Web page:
A force is an influence, such as a push or pull, that makes an object accelerate. In physics, an object is said to accelerate when it changes either its speed or direction. Forces can either be contact forces, such as an object pushing another object, or non-contact forces, such as gravity or magnetism, which act invisibly over a distance.
The magnitude, or strength and direction, of a force is measured in a unit called the Newton, named after Sir Isaac Newton, the famous scientist who helped discover the laws of physics.
When two equal forces going the exact opposite direction meet, they cancel each other out perfectly. For example, if you and a friend each try to push a box with the same force, the box will not change its speed or direction. If, however, both forces act in the same direction, the forces get added together. So if you and a friend both push the same box from the same side this time, the box will accelerate twice as if you push it alone.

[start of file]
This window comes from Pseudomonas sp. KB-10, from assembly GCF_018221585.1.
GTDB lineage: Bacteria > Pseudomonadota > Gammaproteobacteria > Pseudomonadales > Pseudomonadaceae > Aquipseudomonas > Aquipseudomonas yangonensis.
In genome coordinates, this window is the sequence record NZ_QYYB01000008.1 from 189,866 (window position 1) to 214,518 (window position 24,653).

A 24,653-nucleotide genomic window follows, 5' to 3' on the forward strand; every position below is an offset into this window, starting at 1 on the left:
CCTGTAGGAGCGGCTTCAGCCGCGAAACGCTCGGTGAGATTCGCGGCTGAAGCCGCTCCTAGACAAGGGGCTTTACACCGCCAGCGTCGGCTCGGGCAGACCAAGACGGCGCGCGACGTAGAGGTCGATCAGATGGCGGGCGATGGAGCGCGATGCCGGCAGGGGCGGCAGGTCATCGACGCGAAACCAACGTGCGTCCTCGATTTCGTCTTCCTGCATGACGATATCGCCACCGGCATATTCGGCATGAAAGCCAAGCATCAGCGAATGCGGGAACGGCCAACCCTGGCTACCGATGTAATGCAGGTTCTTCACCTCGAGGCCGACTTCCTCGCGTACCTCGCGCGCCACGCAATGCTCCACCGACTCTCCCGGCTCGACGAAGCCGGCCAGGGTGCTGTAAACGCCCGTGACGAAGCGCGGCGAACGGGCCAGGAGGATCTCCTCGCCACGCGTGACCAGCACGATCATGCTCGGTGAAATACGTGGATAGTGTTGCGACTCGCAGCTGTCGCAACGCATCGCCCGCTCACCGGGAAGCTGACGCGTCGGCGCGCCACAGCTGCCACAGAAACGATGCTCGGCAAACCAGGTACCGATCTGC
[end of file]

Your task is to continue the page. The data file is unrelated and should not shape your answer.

Physicists have discovered 4 basic, or fundamental, forces at work in the universe. Other forces, like friction, buoyancy, or even pushing a box, can all be explained in terms of these 4 forces:
While mass is a measurement of the amount of matter in an object, weight is actually a force. When you step on the scale to measure your weight, what you're actually measuring is the force of gravity from Earth pulling you down to its surface.